International Journal of Exercise Science 11(4): 886-899, 2018. Medicine ball interval training (MBIT) has been found to be an effective exercise modality in fitness programs, yet the acute physiological responses to this type of this exercise in youth are unknown. The purpose of this study was to examine the acute cardiometabolic responses to MBIT in children. Fourteen children (mean age 10.1 ± 1.3 yr) were tested for peak oxygen uptake (VO2peak) on a treadmill and subsequently (> 48 hours later) performed a progressive 10 min MBIT protocol of 5 exercises (EX): standing marches (EX1), alternating lunges (EX2), squat swings (EX3), chest passes (EX4) and double arm slams (EX5). A 2.3 kg medicine ball was used for all trials and each exercise was performed twice for 30 sec with a 30 sec rest interval between sets and exercises. Participants exercised while connected to a metabolic system and heart rate (HR) monitor. During the MBIT protocol, mean HR significantly (p<0.05, η2= 0.89) increased from 121.5 ± 12.3 bpm during EX1 to 178.3 ± 9.4 bpm during EX5 and mean VO2 significantly (p<0.05, η2= 0.88) increased from 15.5 ± 2.9 ml ×kg-1×min-1during EX1 to 34.9 ± 5.1 ml ×kg-1×min-1during EX5. Mean HR and VO2values during MBIT ranged from 61.1% to 89.6% of HRpeak and from 28.2% to 63.5% of VO2peak. These descriptive data indicate that MBIT can pose a moderate to vigorous cardiometabolic stimulus in children.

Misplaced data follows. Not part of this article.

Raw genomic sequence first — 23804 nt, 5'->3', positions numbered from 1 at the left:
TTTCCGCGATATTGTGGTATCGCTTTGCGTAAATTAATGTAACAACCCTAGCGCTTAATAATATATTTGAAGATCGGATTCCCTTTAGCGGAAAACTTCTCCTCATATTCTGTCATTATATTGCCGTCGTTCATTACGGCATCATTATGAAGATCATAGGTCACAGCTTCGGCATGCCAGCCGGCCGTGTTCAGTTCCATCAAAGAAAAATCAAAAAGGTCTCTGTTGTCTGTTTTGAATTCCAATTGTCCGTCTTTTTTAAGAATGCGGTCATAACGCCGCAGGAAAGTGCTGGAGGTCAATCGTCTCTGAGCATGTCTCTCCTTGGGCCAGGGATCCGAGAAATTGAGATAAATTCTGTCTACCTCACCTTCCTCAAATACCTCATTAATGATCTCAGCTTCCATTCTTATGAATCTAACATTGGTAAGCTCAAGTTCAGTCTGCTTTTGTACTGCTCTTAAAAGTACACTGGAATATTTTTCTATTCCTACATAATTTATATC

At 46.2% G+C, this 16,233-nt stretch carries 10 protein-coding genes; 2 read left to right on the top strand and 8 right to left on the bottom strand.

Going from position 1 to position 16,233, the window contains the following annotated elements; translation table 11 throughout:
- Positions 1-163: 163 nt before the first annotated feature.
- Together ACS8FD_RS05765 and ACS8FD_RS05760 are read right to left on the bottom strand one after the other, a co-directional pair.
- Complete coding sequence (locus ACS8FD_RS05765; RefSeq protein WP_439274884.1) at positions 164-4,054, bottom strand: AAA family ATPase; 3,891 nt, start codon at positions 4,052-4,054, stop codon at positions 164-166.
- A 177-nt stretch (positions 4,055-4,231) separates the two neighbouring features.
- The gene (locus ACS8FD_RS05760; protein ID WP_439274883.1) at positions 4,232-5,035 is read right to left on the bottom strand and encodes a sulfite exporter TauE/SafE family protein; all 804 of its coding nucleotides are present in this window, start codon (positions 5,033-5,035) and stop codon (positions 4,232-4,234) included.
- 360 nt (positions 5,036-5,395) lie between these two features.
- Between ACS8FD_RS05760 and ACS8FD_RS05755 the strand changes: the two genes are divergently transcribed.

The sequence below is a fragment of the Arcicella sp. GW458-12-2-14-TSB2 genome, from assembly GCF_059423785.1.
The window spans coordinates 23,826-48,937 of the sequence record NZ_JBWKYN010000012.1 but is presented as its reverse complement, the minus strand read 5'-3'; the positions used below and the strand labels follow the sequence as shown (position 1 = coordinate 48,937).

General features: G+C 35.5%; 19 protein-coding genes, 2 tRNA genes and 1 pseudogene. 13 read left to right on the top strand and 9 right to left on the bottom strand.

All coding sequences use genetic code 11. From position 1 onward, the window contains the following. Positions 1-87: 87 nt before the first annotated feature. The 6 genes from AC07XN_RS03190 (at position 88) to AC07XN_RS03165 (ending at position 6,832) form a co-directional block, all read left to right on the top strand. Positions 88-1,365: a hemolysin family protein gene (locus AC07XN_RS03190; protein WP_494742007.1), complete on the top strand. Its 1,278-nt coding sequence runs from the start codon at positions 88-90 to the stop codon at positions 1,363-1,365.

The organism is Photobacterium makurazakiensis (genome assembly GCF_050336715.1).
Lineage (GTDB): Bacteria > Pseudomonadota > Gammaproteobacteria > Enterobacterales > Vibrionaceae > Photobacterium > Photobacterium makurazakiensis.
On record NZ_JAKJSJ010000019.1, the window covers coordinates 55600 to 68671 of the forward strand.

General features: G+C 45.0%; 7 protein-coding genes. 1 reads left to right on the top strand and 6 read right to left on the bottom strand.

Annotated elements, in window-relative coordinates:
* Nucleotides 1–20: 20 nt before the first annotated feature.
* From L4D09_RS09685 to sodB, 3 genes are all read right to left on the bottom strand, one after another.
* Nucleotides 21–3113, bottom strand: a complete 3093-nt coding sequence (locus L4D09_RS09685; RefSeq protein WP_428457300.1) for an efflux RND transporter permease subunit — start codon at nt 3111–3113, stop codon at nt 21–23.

Faigenbaum, Avery D.; Kang, Jie; Ratamess, Nicholas A.; Farrell, Anne C.; Ellis, Nicole; Vought, Ira; and Bush, Jill
"Acute Cardiometabolic Responses to Medicine Ball Interval Training in Children,"
International Journal of Exercise Science: Vol. 11
4, Pages 886 - 899.
Available at: https://digitalcommons.wku.edu/ijes/vol11/iss4/16